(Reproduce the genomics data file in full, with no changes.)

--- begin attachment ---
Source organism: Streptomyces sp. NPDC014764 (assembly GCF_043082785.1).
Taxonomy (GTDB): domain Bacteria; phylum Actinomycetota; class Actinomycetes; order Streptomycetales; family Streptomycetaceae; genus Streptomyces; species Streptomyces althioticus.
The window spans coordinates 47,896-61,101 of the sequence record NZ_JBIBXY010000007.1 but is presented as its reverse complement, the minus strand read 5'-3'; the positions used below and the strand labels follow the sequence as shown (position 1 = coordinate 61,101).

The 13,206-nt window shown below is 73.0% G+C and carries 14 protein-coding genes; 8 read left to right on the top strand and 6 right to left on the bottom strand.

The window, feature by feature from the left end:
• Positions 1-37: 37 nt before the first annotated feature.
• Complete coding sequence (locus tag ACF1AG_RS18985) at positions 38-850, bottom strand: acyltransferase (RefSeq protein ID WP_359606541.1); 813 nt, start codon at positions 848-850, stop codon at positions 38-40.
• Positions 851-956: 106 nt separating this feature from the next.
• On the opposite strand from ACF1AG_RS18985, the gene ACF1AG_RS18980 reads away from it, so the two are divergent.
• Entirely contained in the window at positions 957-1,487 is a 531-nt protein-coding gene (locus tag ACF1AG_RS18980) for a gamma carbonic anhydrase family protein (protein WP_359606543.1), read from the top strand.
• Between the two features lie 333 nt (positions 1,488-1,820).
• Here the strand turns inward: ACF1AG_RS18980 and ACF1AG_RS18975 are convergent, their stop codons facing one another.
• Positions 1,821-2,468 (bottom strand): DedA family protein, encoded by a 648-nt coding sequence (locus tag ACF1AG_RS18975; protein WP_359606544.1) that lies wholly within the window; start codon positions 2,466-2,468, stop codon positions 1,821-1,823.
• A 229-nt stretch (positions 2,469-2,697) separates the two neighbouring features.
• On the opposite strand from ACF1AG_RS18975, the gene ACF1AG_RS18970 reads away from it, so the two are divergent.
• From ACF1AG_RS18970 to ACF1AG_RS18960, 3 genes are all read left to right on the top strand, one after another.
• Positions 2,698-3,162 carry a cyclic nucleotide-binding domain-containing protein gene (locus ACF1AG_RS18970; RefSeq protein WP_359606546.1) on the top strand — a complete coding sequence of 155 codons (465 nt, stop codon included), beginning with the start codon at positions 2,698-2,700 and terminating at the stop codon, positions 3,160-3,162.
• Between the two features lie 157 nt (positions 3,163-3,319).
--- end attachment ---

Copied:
Source organism: Streptomyces sp. NPDC014764 (assembly GCF_043082785.1).
Taxonomy (GTDB): domain Bacteria; phylum Actinomycetota; class Actinomycetes; order Streptomycetales; family Streptomycetaceae; genus Streptomyces; species Streptomyces althioticus.
The window spans coordinates 47,896-61,101 of the sequence record NZ_JBIBXY010000007.1 but is presented as its reverse complement, the minus strand read 5'-3'; the positions used below and the strand labels follow the sequence as shown (position 1 = coordinate 61,101).

The 13,206-nt window shown below is 73.0% G+C and carries 14 protein-coding genes; 8 read left to right on the top strand and 6 right to left on the bottom strand.

The window, feature by feature from the left end:
• Positions 1-37: 37 nt before the first annotated feature.
• Complete coding sequence (locus tag ACF1AG_RS18985) at positions 38-850, bottom strand: acyltransferase (RefSeq protein ID WP_359606541.1); 813 nt, start codon at positions 848-850, stop codon at positions 38-40.
• Positions 851-956: 106 nt separating this feature from the next.
• On the opposite strand from ACF1AG_RS18985, the gene ACF1AG_RS18980 reads away from it, so the two are divergent.
• Entirely contained in the window at positions 957-1,487 is a 531-nt protein-coding gene (locus tag ACF1AG_RS18980) for a gamma carbonic anhydrase family protein (protein WP_359606543.1), read from the top strand.
• Between the two features lie 333 nt (positions 1,488-1,820).
• Here the strand turns inward: ACF1AG_RS18980 and ACF1AG_RS18975 are convergent, their stop codons facing one another.
• Positions 1,821-2,468 (bottom strand): DedA family protein, encoded by a 648-nt coding sequence (locus tag ACF1AG_RS18975; protein WP_359606544.1) that lies wholly within the window; start codon positions 2,466-2,468, stop codon positions 1,821-1,823.
• A 229-nt stretch (positions 2,469-2,697) separates the two neighbouring features.
• On the opposite strand from ACF1AG_RS18975, the gene ACF1AG_RS18970 reads away from it, so the two are divergent.
• From ACF1AG_RS18970 to ACF1AG_RS18960, 3 genes are all read left to right on the top strand, one after another.
• Positions 2,698-3,162 carry a cyclic nucleotide-binding domain-containing protein gene (locus ACF1AG_RS18970; RefSeq protein WP_359606546.1) on the top strand — a complete coding sequence of 155 codons (465 nt, stop codon included), beginning with the start codon at positions 2,698-2,700 and terminating at the stop codon, positions 3,160-3,162.
• Between the two features lie 157 nt (positions 3,163-3,319).